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Yakima River Delta, Washington - Investing in science to improve fisheries

On the Yakima River in Washington, the USACE Walla Walla District is gathering information on temperature and flow in order to help guide water management for salmonids. Water quality conditions in the Yakima River Delta have made the confluence of the Yakima and Columbia Rivers a barrier to salmon migration.

A 2012 aerial photo of the Yakima River Delta where it meets the Columbia River. Water quality conditions have made the delta a bottleneck for salmon that are migrating up and down the river.

Confluence of the Yakima and Columbia Rivers - An aerial photo shows the Yakima River flowing to the right and joining the Columbia River at the northern tip and southern edge of Bateman Island. Water quality in this delta area can be a barrier for migrating salmonids (USACE photo).
The west side of Bateman Island in the Columbia is marked by slower currents and stagnant, slack water conditions.

Bateman Island, Columbia River - Flows along the west side of Bateman Island are characterized by slow water velocities and warm water temperatures in the summer months (USACE photo).
SRP helped the USACE Walla Walla District deploy sensors to collect data on water temperature and water quality.

Water Quality Monitoring - Sensors suspended under floats were deployed to collect water temperature and water quality data (USACE photo).
At the Yakima River Delta, summer temperature data collected with support from SRP shows the difference between the Columbia, which averages 67-70 degrees, and the Yakima River Delta, which can approach 90 degrees.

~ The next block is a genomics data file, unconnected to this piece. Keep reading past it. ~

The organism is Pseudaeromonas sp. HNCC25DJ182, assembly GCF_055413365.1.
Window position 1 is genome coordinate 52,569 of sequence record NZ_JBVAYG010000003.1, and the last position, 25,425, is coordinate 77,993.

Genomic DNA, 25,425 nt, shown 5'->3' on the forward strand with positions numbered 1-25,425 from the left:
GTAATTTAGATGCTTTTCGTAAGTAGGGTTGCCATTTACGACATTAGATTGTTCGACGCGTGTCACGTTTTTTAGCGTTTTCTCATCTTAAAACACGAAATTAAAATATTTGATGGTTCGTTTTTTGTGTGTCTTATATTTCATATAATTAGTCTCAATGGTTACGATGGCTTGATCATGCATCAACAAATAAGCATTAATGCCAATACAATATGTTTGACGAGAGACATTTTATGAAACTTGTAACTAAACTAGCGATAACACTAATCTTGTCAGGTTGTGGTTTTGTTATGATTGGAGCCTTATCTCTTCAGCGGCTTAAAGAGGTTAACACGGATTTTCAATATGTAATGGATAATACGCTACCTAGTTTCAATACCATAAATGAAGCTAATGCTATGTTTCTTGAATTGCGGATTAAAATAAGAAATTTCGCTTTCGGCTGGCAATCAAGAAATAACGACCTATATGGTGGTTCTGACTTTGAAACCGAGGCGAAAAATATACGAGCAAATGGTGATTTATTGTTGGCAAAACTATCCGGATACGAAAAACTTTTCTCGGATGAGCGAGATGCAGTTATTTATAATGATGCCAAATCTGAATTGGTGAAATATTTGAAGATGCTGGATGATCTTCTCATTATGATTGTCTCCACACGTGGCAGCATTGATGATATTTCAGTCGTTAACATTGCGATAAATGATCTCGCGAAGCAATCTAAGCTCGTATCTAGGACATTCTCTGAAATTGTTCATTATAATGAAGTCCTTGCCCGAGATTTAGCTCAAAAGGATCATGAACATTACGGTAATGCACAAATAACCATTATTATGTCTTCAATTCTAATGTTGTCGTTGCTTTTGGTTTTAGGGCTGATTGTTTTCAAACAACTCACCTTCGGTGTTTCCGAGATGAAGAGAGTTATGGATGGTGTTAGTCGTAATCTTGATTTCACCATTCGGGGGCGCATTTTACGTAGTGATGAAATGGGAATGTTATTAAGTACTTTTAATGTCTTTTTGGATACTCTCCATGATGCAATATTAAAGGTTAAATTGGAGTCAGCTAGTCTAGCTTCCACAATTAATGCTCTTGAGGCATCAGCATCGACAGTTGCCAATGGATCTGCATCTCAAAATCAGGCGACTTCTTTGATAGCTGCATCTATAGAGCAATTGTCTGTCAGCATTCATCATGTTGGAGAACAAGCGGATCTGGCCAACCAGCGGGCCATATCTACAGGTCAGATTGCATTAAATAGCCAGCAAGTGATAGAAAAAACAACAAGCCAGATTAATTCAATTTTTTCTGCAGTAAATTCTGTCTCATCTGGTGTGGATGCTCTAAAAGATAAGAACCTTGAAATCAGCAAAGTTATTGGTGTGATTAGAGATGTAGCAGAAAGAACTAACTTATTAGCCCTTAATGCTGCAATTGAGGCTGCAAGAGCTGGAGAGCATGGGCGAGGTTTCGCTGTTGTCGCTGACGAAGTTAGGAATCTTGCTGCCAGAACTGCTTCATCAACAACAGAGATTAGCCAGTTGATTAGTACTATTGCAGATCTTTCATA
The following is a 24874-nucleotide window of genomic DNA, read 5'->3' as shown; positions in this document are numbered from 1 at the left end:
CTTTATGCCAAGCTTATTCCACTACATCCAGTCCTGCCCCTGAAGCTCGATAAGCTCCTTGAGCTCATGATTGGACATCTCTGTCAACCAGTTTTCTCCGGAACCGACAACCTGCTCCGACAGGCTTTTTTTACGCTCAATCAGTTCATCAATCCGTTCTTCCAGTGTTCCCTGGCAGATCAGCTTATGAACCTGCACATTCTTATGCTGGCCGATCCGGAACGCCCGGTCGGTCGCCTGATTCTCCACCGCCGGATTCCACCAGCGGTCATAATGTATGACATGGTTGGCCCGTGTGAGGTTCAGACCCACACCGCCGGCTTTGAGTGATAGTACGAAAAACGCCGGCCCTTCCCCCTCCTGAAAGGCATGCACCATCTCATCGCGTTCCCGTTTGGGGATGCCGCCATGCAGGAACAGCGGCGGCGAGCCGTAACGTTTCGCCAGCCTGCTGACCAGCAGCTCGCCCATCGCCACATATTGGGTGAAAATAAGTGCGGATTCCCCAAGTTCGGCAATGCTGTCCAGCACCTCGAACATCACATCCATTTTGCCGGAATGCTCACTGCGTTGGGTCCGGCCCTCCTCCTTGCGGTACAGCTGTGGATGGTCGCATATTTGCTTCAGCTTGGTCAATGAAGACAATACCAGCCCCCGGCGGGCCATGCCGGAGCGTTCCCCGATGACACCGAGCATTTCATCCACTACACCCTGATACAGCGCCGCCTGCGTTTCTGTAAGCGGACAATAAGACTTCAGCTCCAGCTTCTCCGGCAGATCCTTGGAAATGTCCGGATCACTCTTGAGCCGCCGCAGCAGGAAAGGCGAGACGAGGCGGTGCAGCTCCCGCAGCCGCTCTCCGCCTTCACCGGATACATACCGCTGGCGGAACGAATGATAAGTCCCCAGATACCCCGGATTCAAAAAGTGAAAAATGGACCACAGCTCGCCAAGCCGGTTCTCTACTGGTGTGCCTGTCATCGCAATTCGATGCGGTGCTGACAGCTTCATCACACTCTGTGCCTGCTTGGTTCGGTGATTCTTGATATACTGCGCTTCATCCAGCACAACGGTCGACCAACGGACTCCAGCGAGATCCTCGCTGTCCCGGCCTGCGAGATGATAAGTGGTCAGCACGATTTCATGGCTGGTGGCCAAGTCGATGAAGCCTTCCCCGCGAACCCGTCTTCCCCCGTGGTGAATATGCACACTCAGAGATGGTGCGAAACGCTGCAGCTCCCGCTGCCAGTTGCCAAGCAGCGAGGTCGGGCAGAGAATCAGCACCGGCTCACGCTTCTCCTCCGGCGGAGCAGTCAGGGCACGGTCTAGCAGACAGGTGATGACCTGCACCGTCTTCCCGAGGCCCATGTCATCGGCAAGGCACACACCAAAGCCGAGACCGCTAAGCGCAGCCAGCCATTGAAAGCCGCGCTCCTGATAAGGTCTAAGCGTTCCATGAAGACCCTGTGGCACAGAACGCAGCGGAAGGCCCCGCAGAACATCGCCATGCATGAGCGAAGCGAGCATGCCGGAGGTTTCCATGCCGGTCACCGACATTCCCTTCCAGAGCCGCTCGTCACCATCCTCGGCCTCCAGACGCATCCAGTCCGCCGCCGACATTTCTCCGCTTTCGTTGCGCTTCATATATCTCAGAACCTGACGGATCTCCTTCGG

Water Temperatures - Summer water temperature data show differences between the Columbia, which averages 67 to 70 degrees, and the Yakima River Delta, which can approach 90 degrees Fahrenheit.

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The Yakima River drains the west side of Washington’s Cascade Mountains, flowing eastward to its confluence with the Columbia. The Yakima is heavily regulated, primarily for water supply and irrigation.

The Yakima joins the Columbia River in the pool of Lake Wallula, a run-of-river reservoir created by McNary Dam, which is 42 miles downstream on the mainstem of the Columbia. McNary Dam is part of the Federal Columbia River Power System, an integrated system of dams and reservoirs that is managed to meet a suite of congressionally authorized purposes, including hydropower production and flood risk management.

Fisheries experts have identified the Yakima Delta as a crucial link in a salmon migration that extends from the Pacific Ocean all the way to the upper reaches of the Columbia River watershed. Water quality conditions in the Yakima River Delta, especially high water temperatures and low dissolved oxygen, can make the Yakima Delta a seasonal barrier to salmonids like sockeye and summer and fall chinook.   Read More

  • USACE Walla Walla District
  • Washington Department of Fish and Wildlife
  • Mid-Columbia Fisheries Enhancement Group
  • U.S. Bureau of Reclamation
  • Conservation Districts
  • Washington Audubon Society
  • City of Richland, Washington
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